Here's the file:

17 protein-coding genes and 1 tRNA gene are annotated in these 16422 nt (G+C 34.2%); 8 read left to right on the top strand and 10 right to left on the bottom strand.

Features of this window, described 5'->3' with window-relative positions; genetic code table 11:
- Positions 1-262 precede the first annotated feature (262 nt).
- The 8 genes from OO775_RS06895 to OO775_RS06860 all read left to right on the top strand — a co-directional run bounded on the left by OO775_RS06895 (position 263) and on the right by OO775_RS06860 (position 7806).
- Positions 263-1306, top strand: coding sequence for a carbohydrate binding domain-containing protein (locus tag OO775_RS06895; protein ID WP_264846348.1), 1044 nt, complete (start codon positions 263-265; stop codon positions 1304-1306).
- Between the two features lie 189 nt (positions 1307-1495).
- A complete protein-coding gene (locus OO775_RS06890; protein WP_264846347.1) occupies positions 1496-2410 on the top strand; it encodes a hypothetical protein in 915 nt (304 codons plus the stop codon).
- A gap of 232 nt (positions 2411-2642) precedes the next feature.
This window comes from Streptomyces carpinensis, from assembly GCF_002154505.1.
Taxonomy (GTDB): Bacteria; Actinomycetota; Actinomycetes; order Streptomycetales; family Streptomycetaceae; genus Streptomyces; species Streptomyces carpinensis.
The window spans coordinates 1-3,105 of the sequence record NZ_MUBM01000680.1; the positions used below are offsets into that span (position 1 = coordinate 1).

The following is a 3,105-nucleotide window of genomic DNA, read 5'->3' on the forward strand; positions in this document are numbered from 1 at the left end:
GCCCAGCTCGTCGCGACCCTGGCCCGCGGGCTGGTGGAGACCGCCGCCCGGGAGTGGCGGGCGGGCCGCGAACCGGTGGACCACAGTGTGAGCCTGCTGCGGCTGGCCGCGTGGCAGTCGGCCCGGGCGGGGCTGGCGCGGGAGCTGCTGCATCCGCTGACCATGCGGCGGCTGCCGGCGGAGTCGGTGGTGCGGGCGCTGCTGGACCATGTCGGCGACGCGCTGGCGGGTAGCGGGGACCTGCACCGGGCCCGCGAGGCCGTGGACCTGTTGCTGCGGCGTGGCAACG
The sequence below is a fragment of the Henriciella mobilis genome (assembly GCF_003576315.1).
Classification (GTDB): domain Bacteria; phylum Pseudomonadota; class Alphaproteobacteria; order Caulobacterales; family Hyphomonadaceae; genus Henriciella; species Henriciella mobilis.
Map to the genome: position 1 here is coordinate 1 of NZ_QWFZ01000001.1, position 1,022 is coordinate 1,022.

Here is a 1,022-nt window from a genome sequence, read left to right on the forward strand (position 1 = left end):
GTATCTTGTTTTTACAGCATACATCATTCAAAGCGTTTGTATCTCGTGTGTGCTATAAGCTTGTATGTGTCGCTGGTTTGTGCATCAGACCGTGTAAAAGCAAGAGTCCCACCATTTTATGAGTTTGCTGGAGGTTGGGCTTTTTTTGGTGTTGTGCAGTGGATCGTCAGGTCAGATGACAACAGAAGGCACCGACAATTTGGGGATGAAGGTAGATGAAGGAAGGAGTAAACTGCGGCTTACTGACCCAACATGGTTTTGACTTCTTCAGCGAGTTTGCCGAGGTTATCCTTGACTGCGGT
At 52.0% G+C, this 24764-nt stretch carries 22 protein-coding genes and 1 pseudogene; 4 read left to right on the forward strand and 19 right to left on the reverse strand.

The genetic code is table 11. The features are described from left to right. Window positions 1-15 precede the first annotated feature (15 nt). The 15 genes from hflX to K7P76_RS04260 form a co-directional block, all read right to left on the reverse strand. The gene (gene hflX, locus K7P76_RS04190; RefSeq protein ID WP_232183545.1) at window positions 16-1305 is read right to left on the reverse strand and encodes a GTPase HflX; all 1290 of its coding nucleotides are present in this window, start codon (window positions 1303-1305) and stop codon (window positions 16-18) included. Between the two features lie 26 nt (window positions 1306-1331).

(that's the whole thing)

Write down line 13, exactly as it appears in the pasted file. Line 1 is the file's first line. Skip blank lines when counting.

GCCCAGCTCGTCGCGACCCTGGCCCGCGGGCTGGTGGAGACCGCCGCCCGGGAGTGGCGGGCGGGCCGCGAACCGGTGGACCACAGTGTGAGCCTGCTGCGGCTGGCCGCGTGGCAGTCGGCCCGGGCGGGGCTGGCGCGGGAGCTGCTGCATCCGCTGACCATGCGGCGGCTGCCGGCGGAGTCGGTGGTGCGGGCGCTGCTGGACCATGTCGGCGACGCGCTGGCGGGTAGCGGGGACCTGCACCGGGCCCGCGAGGCCGTGGACCTGTTGCTGCGGCGTGGCAACG